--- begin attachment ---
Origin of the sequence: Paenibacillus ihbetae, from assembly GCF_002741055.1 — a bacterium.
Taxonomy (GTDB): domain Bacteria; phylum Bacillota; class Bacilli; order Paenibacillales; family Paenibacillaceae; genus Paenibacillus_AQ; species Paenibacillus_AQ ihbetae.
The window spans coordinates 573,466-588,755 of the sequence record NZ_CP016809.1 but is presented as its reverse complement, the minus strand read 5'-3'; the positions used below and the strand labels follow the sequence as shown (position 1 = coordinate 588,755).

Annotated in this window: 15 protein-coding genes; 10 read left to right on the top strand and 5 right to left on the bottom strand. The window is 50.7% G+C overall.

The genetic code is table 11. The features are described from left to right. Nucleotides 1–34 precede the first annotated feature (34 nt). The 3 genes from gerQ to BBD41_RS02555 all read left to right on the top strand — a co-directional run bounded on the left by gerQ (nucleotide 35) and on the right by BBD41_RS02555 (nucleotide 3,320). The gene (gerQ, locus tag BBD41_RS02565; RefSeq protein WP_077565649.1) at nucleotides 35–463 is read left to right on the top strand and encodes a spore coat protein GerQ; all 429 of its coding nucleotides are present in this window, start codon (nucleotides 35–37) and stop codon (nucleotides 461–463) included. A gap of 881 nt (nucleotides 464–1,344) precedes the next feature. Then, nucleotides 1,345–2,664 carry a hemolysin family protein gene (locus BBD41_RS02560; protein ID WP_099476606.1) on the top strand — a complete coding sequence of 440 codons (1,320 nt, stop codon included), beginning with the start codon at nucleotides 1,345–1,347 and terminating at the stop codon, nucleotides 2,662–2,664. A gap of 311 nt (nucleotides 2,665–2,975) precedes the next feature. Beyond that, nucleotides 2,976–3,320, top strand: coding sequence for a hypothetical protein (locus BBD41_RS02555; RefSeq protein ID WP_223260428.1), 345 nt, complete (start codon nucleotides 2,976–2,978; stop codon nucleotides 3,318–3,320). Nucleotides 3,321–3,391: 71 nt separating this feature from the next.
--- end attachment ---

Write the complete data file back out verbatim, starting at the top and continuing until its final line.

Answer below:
Origin of the sequence: Paenibacillus ihbetae, from assembly GCF_002741055.1 — a bacterium.
Taxonomy (GTDB): domain Bacteria; phylum Bacillota; class Bacilli; order Paenibacillales; family Paenibacillaceae; genus Paenibacillus_AQ; species Paenibacillus_AQ ihbetae.
The window spans coordinates 573,466-588,755 of the sequence record NZ_CP016809.1 but is presented as its reverse complement, the minus strand read 5'-3'; the positions used below and the strand labels follow the sequence as shown (position 1 = coordinate 588,755).

Annotated in this window: 15 protein-coding genes; 10 read left to right on the top strand and 5 right to left on the bottom strand. The window is 50.7% G+C overall.

The genetic code is table 11. The features are described from left to right. Nucleotides 1–34 precede the first annotated feature (34 nt). The 3 genes from gerQ to BBD41_RS02555 all read left to right on the top strand — a co-directional run bounded on the left by gerQ (nucleotide 35) and on the right by BBD41_RS02555 (nucleotide 3,320). The gene (gerQ, locus tag BBD41_RS02565; RefSeq protein WP_077565649.1) at nucleotides 35–463 is read left to right on the top strand and encodes a spore coat protein GerQ; all 429 of its coding nucleotides are present in this window, start codon (nucleotides 35–37) and stop codon (nucleotides 461–463) included. A gap of 881 nt (nucleotides 464–1,344) precedes the next feature. Then, nucleotides 1,345–2,664 carry a hemolysin family protein gene (locus BBD41_RS02560; protein ID WP_099476606.1) on the top strand — a complete coding sequence of 440 codons (1,320 nt, stop codon included), beginning with the start codon at nucleotides 1,345–1,347 and terminating at the stop codon, nucleotides 2,662–2,664. A gap of 311 nt (nucleotides 2,665–2,975) precedes the next feature. Beyond that, nucleotides 2,976–3,320, top strand: coding sequence for a hypothetical protein (locus BBD41_RS02555; RefSeq protein ID WP_223260428.1), 345 nt, complete (start codon nucleotides 2,976–2,978; stop codon nucleotides 3,318–3,320). Nucleotides 3,321–3,391: 71 nt separating this feature from the next.